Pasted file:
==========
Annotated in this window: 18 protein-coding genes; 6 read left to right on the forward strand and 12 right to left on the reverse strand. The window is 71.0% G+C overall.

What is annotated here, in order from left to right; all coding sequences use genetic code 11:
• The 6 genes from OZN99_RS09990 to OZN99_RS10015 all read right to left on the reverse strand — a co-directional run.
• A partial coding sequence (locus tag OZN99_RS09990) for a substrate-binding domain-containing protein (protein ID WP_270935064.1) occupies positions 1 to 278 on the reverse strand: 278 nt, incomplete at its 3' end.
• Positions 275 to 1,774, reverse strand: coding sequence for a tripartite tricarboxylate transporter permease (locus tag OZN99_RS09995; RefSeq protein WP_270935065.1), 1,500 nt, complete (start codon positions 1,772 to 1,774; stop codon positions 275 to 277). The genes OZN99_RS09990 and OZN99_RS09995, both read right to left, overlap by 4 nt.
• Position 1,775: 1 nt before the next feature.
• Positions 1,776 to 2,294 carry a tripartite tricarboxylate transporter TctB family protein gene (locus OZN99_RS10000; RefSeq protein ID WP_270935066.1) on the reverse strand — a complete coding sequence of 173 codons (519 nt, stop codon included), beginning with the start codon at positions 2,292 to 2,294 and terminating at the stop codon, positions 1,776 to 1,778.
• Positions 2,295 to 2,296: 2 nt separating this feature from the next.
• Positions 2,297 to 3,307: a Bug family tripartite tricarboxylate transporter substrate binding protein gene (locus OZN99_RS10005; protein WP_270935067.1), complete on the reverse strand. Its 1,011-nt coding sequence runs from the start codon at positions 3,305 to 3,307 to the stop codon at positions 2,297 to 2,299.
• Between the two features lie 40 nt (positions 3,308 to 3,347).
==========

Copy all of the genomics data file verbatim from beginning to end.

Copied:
Annotated in this window: 18 protein-coding genes; 6 read left to right on the forward strand and 12 right to left on the reverse strand. The window is 71.0% G+C overall.

What is annotated here, in order from left to right; all coding sequences use genetic code 11:
• The 6 genes from OZN99_RS09990 to OZN99_RS10015 all read right to left on the reverse strand — a co-directional run.
• A partial coding sequence (locus tag OZN99_RS09990) for a substrate-binding domain-containing protein (protein ID WP_270935064.1) occupies positions 1 to 278 on the reverse strand: 278 nt, incomplete at its 3' end.
• Positions 275 to 1,774, reverse strand: coding sequence for a tripartite tricarboxylate transporter permease (locus tag OZN99_RS09995; RefSeq protein WP_270935065.1), 1,500 nt, complete (start codon positions 1,772 to 1,774; stop codon positions 275 to 277). The genes OZN99_RS09990 and OZN99_RS09995, both read right to left, overlap by 4 nt.
• Position 1,775: 1 nt before the next feature.
• Positions 1,776 to 2,294 carry a tripartite tricarboxylate transporter TctB family protein gene (locus OZN99_RS10000; RefSeq protein ID WP_270935066.1) on the reverse strand — a complete coding sequence of 173 codons (519 nt, stop codon included), beginning with the start codon at positions 2,292 to 2,294 and terminating at the stop codon, positions 1,776 to 1,778.
• Positions 2,295 to 2,296: 2 nt separating this feature from the next.
• Positions 2,297 to 3,307: a Bug family tripartite tricarboxylate transporter substrate binding protein gene (locus OZN99_RS10005; protein WP_270935067.1), complete on the reverse strand. Its 1,011-nt coding sequence runs from the start codon at positions 3,305 to 3,307 to the stop codon at positions 2,297 to 2,299.
• Between the two features lie 40 nt (positions 3,308 to 3,347).